Tuesday, June 26, 2007

On becoming a math fact "expert"

"An expert musician can remember the sequence of notes in a new melody much better than a novice. An expert chess player can remember the position from a game at a single glance. An expert waiter can remember the orders from a table of twenty people without writing them down. All these exceed the normal capacity of our "working memory.” How is this achieved? It's simple. You become an expert. --Brian Butterworth, Neuroscientist

I believe that basic math fact mastery is crucial. I do not doubt the importance of my children being able to quickly access these facts with ease. We work on training their memory much like a serious athlete would-- consistently and incrementally. Why such a focus on something so "basic"?

As someone who works in a "non-math" field, even I find it strange that I've placed such a priority on mathematics. This prompted me to reflect on my own math education and upon doing so it became more clear to me why I feel the way I do.

My elementary education was certainly traditional. After a couple of years in a public school, my mom (who was a teacher’s aide) decided that the public school I attended was not the ideal learning environment for me and instead chose to enroll me in the neighborhood Catholic school. For the most part, grades 2-6 were exactly what you would expect from a parochial education. Very traditional.

Nevertheless, the nuns were more forward thinking back in those days than many schools are today. They allowed me to move a couple of grades up for reading and one grade up for math. I would then return to my classroom for all other subjects. I was already the youngest in my class, and the nuns thought this was the best plan to keep me challenged. I think it worked well.

Early in seventh grade, we moved to another city known for excellent schools and I attended a public middle school. Looking back, it was also very progressive in that students were given a math assessment that determined his or her starting point by ability, almost like “independent study”. They were already about 3 months into the school year when I got there and students had been working at their own pace for some time. I must not have done very well on that original assessment because I had to work my way up to the higher levels of the math program. Boy was that sobering!

However, by the end of the school year I had moved past almost every other student in my class. I am convinced that it was because I had a strong foundation in mathematics (the basics) and the necessary work ethic to allow me to move through each unit rapidly. I’m still not sure how my math teacher managed a classroom full of students each learning a different unit according to his or her ability, but somehow it worked. It certainly gave me the tools I needed to take advanced math in high school and later on in college.

I am proud to say I am a survivor of rote memorization (I attended a parochial school, after all). It wasn't just lots of prayers and math facts either. I memorized the periodic table of elements, all the bones in the body, the parts of the heart, the Gettysburg Address and lots of speeches and scripts--and that was by the end of seventh grade. There were lots of things to memorize, basic math facts among them. I am not traumatized and I don’t hate math. I use it every day and then some.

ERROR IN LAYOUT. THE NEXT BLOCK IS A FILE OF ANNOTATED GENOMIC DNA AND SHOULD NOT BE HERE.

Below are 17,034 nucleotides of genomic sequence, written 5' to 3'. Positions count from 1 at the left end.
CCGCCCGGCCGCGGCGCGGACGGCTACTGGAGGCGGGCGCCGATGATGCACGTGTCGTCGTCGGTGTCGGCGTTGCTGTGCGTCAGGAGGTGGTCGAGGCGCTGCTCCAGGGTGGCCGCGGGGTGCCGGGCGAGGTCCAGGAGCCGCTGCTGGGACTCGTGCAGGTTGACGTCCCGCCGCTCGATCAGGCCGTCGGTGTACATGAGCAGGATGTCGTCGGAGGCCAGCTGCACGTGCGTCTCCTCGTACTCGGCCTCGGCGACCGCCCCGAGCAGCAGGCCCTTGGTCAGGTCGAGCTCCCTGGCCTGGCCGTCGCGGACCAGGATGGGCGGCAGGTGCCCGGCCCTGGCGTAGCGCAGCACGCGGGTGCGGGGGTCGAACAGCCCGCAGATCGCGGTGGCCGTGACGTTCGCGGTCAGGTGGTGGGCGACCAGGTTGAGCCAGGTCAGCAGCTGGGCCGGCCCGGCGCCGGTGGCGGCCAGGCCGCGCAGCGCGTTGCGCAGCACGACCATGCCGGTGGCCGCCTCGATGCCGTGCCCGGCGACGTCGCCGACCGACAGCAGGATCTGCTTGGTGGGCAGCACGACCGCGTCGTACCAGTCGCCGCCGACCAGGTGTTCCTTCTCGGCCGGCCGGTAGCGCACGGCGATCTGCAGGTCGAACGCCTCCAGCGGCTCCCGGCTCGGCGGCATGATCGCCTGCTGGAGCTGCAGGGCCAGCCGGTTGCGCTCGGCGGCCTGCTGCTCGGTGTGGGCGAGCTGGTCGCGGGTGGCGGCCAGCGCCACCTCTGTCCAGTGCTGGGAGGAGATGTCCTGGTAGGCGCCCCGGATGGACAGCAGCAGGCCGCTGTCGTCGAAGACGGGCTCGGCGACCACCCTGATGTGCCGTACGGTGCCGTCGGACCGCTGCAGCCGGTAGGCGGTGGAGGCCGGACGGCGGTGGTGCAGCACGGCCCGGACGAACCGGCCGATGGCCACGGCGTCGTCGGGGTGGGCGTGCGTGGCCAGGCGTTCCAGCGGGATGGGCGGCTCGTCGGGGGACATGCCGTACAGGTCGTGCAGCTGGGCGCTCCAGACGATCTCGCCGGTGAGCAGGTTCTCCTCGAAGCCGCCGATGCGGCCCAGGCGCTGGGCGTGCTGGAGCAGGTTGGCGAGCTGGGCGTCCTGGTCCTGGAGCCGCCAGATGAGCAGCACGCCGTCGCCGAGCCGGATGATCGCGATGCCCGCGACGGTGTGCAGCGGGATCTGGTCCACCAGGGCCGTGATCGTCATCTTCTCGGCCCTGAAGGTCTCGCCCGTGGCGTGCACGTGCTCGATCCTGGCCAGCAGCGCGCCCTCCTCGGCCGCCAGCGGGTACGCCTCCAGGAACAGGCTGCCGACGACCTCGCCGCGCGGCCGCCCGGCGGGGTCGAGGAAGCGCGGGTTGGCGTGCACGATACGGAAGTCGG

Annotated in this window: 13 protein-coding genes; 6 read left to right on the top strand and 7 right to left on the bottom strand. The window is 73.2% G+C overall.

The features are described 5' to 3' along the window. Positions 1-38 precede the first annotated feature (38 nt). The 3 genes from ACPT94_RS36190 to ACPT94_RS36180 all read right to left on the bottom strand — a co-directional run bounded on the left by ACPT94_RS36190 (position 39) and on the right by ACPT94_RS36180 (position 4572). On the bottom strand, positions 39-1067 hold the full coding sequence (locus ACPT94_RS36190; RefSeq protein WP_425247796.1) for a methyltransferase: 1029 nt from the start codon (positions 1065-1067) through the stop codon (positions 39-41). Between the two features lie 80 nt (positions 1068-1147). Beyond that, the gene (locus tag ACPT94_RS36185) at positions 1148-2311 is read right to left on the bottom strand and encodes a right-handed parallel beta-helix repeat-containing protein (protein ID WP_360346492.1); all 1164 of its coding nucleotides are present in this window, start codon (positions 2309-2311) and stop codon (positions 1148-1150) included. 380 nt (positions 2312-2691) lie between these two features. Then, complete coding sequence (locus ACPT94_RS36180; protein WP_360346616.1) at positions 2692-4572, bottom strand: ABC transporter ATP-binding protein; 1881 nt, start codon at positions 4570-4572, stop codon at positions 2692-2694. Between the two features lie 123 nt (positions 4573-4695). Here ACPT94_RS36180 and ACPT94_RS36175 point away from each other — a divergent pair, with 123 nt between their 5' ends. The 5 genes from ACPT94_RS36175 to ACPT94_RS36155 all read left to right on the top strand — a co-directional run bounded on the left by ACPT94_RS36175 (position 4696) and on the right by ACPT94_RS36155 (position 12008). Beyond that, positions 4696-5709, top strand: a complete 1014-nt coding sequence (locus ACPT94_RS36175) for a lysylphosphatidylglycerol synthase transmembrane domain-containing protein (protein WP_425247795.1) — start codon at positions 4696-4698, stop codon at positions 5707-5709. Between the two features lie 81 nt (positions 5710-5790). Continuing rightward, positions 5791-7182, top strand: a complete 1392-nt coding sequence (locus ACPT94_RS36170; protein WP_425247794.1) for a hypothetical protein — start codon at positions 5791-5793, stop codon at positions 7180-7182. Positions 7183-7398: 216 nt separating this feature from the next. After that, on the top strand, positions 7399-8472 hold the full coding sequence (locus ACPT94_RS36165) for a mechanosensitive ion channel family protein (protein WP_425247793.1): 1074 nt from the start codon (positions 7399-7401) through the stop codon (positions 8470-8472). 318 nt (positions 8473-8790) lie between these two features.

There are so many new ways to learn basic math facts in today’s world that it’s doesn’t always have to be flashcards and tables ad nausea. Still, it takes work, lots of practice, repetition, and perseverance. You have to practice to mastery, until those math facts are second nature and are automatic. You have to become by all intents and purposes a math facts “expert.”

Despite the fact that my grown-up work has little to do with mathematics, it’s clear that without mastery of those fundamentals, I would never have had the opportunity to excel in advanced mathematics. Because of the hard work expended in mastering the fundamentals, I had a choice of what to be when I grew up.

While I didn’t choose to enter one of the STEM disciplines, I had the tools to do so if I so wished. How could I not want the same choices for my own children? I want them to choose their field of study because they have a love of it, not because they couldn’t do something else that required a better preparation in mathematics.

After all these years, the one thing that I don’t regret is having worked diligently at mastering my basic math facts—becoming a math facts “expert”. It always seems to go back to those fundamental tools that I learned so very long ago.

For me, it’s simple, really. My children will achieve great things by becoming “experts” too. The efforts expended now will payoff later whether it’s in a field of math or science or some other field of their choosing. It will definitely be a skill they call upon in their everyday life.

When all is said and done, my children will have choices and be free to walk a path because it leads them to where they want to go and not because they had to settle for something less.


Brian said...

Love your blog. I have one observation that I feel has been terminally left out of this discussion.

My comment here ran way too long, so I put it up as a post on my blog at The Math Mojo Chronicles.

I'd be interested in a link exchange, too, if you think that would be appropriate. I find your writings thoughtful and intriguing. (Of course I would - a agree with about everything I've read here so far!)

I couldn't find your contact e-mail, so please contact me through my blog if your interested.


Brian at Mathmojo.com

Suma said...

math can be expertised by anyone who loves it..

suma valluru